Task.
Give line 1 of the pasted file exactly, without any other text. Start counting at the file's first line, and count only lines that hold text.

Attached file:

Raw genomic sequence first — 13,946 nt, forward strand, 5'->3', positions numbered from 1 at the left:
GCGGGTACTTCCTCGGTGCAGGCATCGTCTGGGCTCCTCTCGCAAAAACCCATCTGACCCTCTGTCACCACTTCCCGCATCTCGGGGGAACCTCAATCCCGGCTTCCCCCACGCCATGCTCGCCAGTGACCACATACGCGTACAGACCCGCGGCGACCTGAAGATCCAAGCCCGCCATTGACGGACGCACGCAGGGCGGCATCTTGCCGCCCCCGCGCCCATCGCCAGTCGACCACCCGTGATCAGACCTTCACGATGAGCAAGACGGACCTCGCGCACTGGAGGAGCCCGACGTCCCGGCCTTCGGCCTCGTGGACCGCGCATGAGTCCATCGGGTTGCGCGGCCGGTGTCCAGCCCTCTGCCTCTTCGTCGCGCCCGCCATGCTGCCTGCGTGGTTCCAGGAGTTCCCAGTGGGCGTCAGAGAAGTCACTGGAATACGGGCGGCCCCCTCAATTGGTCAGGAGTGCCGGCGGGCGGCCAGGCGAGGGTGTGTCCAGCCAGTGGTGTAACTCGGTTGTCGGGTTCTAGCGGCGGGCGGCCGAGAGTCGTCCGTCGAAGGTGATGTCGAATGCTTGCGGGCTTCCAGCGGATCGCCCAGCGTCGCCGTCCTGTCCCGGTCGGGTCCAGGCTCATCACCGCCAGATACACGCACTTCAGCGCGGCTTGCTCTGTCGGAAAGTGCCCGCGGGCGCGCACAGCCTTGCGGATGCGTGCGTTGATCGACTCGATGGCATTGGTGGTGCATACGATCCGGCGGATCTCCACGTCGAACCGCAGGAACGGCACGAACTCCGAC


Raw genomic sequence first — 13,946 nt, forward strand, 5'->3', positions numbered from 1 at the left: